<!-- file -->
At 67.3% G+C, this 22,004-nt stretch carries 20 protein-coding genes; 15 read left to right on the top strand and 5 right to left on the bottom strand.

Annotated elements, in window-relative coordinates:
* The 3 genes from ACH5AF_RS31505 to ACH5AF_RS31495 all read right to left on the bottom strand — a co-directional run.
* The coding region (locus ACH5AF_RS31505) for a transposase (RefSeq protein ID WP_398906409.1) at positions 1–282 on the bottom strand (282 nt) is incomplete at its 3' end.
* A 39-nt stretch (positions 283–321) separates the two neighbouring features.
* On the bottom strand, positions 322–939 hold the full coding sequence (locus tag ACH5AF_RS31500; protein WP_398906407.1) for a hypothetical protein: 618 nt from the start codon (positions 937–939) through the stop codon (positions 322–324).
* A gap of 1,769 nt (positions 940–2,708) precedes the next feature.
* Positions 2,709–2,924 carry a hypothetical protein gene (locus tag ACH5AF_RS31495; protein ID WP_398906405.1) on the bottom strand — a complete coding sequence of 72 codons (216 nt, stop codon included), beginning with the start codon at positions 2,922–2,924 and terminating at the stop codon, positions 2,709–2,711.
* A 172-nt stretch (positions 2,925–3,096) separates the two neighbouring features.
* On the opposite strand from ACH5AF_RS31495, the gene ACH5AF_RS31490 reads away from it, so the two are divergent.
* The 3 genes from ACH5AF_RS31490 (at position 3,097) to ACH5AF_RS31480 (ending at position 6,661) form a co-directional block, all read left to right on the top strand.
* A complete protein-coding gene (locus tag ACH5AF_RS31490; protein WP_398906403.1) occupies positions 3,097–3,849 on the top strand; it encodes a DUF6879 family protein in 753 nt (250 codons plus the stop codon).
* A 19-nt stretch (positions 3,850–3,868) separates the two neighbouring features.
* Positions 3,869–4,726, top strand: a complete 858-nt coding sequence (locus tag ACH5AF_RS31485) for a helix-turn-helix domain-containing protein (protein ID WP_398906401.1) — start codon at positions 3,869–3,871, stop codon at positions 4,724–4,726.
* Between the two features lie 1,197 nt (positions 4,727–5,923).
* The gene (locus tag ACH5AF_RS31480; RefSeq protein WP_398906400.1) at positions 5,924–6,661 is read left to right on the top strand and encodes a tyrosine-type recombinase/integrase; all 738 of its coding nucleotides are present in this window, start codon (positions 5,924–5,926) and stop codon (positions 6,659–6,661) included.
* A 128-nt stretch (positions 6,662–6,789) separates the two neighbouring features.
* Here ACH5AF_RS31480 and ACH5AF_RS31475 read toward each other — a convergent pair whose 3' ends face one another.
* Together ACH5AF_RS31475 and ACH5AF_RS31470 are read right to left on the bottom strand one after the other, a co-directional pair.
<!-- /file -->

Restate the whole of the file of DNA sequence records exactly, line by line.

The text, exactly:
At 67.3% G+C, this 22,004-nt stretch carries 20 protein-coding genes; 15 read left to right on the top strand and 5 right to left on the bottom strand.

Annotated elements, in window-relative coordinates:
* The 3 genes from ACH5AF_RS31505 to ACH5AF_RS31495 all read right to left on the bottom strand — a co-directional run.
* The coding region (locus ACH5AF_RS31505) for a transposase (RefSeq protein ID WP_398906409.1) at positions 1–282 on the bottom strand (282 nt) is incomplete at its 3' end.
* A 39-nt stretch (positions 283–321) separates the two neighbouring features.
* On the bottom strand, positions 322–939 hold the full coding sequence (locus tag ACH5AF_RS31500; protein WP_398906407.1) for a hypothetical protein: 618 nt from the start codon (positions 937–939) through the stop codon (positions 322–324).
* A gap of 1,769 nt (positions 940–2,708) precedes the next feature.
* Positions 2,709–2,924 carry a hypothetical protein gene (locus tag ACH5AF_RS31495; protein ID WP_398906405.1) on the bottom strand — a complete coding sequence of 72 codons (216 nt, stop codon included), beginning with the start codon at positions 2,922–2,924 and terminating at the stop codon, positions 2,709–2,711.
* A 172-nt stretch (positions 2,925–3,096) separates the two neighbouring features.
* On the opposite strand from ACH5AF_RS31495, the gene ACH5AF_RS31490 reads away from it, so the two are divergent.
* The 3 genes from ACH5AF_RS31490 (at position 3,097) to ACH5AF_RS31480 (ending at position 6,661) form a co-directional block, all read left to right on the top strand.
* A complete protein-coding gene (locus tag ACH5AF_RS31490; protein WP_398906403.1) occupies positions 3,097–3,849 on the top strand; it encodes a DUF6879 family protein in 753 nt (250 codons plus the stop codon).
* A 19-nt stretch (positions 3,850–3,868) separates the two neighbouring features.
* Positions 3,869–4,726, top strand: a complete 858-nt coding sequence (locus tag ACH5AF_RS31485) for a helix-turn-helix domain-containing protein (protein ID WP_398906401.1) — start codon at positions 3,869–3,871, stop codon at positions 4,724–4,726.
* Between the two features lie 1,197 nt (positions 4,727–5,923).
* The gene (locus tag ACH5AF_RS31480; RefSeq protein WP_398906400.1) at positions 5,924–6,661 is read left to right on the top strand and encodes a tyrosine-type recombinase/integrase; all 738 of its coding nucleotides are present in this window, start codon (positions 5,924–5,926) and stop codon (positions 6,659–6,661) included.
* A 128-nt stretch (positions 6,662–6,789) separates the two neighbouring features.
* Here ACH5AF_RS31480 and ACH5AF_RS31475 read toward each other — a convergent pair whose 3' ends face one another.
* Together ACH5AF_RS31475 and ACH5AF_RS31470 are read right to left on the bottom strand one after the other, a co-directional pair.